(Updates storm strength, position, adds detail from Barbados, Puerto Rico, adds dateline and byline)
BRIDGETOWN, Barbados, Sept 18 (Reuters) - Hurricane Maria picked up strength and roared towards the Leeward Islands on Monday on a track that could whip several eastern Caribbean islands with their second major storm this month.
Maria grew into a Category 3 storm on the five-step Saffir-Simpson scale, with maximum sustained winds of 120 miles per hour (195 km per hour). It was located about 60 miles (95 km) east of Martinique, the U.S. National Hurricane Center said at 11 a.m. ET (1500 GMT).
It was headed west-northwest at about 10 mph (17 kph) on a track that would put it over the U.S. territory of Puerto Rico by Wednesday.
Maria was expected to be the second major hurricane this year to hit the Leeward Islands, which were hammered by Hurricane Irma earlier this month, the center said.
Streets were flooded in some residential parts of the island of Barbados, which had been experiencing heavy rain since Sunday as the storm approached.
Maria was expected to bring storm surges - seawater driven ashore by wind - of up to 6 feet to 9 feet (1.8-2.7 m), the NHC said. Parts of the central and southern Leeward Islands could see as much as 20 inches (51 cm) of rain, it said.
Hurricane and tropical storm warnings and watches were in effect for a string of islands in the area, including the U.S. and British Virgin Islands, Antigua and Barbuda and the French-Dutch island of Saint Martin.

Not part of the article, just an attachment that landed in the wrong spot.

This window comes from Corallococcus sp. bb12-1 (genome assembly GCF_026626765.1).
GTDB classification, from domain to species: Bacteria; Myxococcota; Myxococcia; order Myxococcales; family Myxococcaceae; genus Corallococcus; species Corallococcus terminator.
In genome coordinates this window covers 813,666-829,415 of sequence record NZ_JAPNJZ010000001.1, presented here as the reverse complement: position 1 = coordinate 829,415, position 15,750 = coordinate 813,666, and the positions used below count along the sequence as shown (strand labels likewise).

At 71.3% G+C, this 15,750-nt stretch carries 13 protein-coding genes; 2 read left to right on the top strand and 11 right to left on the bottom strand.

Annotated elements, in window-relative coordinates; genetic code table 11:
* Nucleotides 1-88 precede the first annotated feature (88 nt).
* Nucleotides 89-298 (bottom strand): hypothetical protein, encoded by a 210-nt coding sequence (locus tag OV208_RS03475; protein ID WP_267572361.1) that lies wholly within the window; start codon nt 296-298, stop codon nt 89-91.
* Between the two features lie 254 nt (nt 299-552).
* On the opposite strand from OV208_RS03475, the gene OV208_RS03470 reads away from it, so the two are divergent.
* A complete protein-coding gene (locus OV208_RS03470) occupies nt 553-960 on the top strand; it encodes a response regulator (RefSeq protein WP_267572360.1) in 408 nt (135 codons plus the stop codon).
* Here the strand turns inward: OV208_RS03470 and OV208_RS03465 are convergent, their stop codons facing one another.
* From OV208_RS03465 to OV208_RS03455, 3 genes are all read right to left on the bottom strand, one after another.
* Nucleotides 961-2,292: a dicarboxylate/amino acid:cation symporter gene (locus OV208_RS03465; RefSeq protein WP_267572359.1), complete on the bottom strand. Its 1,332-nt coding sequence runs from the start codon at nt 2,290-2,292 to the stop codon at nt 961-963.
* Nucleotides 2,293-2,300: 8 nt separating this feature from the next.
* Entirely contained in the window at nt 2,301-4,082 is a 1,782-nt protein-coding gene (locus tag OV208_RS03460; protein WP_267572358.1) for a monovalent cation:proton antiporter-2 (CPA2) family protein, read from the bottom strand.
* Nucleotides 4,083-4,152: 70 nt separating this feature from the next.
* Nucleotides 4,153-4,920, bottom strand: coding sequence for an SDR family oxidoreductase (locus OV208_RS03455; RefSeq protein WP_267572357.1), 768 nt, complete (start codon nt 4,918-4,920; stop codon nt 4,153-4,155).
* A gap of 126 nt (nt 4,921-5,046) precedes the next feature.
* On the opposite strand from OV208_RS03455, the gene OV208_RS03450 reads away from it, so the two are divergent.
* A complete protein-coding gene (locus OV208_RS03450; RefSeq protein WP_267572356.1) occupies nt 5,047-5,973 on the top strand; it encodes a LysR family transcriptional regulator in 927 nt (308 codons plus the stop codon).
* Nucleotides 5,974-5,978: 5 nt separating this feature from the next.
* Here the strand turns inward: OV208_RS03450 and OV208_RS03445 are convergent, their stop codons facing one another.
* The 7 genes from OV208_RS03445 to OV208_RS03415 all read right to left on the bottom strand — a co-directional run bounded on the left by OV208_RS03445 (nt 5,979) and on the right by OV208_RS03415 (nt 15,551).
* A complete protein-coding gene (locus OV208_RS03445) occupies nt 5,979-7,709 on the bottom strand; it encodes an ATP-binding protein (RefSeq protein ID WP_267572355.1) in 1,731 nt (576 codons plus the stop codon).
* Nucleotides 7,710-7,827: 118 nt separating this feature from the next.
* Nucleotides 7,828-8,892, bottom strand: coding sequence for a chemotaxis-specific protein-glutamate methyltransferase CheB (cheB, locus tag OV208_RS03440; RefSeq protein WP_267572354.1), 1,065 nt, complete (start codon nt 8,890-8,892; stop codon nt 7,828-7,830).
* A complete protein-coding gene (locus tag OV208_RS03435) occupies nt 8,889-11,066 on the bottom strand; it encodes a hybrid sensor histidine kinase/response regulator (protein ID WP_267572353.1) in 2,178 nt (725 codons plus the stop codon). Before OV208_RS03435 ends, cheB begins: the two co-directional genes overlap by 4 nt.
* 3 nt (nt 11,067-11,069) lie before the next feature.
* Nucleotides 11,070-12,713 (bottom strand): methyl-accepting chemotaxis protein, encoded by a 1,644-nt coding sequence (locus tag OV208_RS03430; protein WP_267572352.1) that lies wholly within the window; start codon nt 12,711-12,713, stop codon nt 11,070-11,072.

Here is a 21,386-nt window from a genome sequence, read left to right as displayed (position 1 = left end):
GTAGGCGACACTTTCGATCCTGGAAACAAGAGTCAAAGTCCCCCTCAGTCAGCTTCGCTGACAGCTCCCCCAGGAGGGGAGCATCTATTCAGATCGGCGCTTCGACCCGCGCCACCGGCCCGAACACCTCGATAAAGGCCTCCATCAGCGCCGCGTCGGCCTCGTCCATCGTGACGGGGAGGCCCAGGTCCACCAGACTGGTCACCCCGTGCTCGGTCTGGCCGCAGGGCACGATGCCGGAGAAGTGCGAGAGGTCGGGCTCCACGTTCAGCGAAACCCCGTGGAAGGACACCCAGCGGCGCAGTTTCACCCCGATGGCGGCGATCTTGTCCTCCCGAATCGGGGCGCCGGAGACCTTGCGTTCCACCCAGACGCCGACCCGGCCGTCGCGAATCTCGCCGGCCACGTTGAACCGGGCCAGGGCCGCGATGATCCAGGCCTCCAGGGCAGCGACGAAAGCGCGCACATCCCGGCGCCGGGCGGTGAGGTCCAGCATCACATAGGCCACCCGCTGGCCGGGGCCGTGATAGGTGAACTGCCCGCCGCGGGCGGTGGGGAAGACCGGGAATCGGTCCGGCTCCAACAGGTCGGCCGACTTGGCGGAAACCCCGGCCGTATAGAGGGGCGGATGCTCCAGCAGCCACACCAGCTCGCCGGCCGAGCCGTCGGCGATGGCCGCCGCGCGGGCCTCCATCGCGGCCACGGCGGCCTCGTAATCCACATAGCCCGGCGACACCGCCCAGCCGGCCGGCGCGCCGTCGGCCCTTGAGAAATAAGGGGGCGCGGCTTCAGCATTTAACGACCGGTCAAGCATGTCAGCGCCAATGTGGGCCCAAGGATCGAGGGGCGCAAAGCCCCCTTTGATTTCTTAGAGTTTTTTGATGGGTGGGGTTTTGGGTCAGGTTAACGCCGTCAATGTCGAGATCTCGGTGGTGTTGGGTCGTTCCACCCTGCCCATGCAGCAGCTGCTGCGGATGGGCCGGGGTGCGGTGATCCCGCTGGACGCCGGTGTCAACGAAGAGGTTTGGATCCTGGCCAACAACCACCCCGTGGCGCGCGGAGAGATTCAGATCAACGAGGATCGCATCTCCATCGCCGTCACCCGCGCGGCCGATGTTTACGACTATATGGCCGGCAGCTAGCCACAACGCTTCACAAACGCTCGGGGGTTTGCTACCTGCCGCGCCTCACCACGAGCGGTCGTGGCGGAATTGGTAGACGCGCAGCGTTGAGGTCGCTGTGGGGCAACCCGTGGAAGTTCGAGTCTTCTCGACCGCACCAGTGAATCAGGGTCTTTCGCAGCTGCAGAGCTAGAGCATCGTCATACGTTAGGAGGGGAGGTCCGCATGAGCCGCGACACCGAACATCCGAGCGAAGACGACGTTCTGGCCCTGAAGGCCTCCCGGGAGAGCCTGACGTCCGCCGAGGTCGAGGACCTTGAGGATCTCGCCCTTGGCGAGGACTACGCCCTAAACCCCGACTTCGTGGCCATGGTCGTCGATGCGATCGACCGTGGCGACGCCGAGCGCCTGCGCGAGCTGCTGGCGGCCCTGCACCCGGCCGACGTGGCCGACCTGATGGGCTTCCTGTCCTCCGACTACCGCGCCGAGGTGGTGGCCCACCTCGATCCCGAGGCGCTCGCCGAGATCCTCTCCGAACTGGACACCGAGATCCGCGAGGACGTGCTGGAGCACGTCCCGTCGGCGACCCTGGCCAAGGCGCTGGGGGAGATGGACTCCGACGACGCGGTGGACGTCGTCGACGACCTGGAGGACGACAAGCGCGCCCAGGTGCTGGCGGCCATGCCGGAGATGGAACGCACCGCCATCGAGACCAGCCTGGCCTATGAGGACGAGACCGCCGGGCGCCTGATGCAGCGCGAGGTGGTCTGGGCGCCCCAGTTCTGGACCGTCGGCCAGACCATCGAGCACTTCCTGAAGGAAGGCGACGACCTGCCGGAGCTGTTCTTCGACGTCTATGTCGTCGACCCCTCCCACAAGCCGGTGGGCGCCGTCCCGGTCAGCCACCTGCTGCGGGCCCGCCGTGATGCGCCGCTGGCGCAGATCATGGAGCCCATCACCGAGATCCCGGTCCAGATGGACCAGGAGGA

Several of those islands were devastated earlier this month when Hurricane Irma rampaged through the Caribbean as one of the most powerful Atlantic hurricanes ever recorded, killing more than 80 people on the islands and the U.S. mainland.
Puerto Rico, a U.S. territory which Irma grazed as it headed toward Cuba and Florida, opened shelters and began to dismantle construction cranes that could be vulnerable to high winds as it prepared for Maria.
"It is time to seek refuge with a family member, friend, or move to a state shelter because rescuers will not go out and risk their lives once winds reach 50 miles per hour," Puerto Rico Governor Ricardo Rosselló told reporters on Monday.
Some 450 shelters were open, including one in San Juan that is already housing people evacuated by nearby islands hit by Irma, the government said.
More than 1,700 residents of Barbuda were evacuated to neighboring Antigua after Irma damaged nearly every building there.
Further north, forecasters were also tracking Category 1 Hurricane Jose, which was carrying 75-mph (120-kph) winds and was located about 265 miles (430 km) east-southeast of Cape Hatteras, North Carolina.
The eye of that storm was forecast to remain off the east coast of the United States for the next few days, bringing dangerous surf and rip currents to beaches from Delaware through Massachusetts. (Additional reporting by Tracy Rucinski in Chicago; Writing by Scott Malone; Editing by Frances Kerry)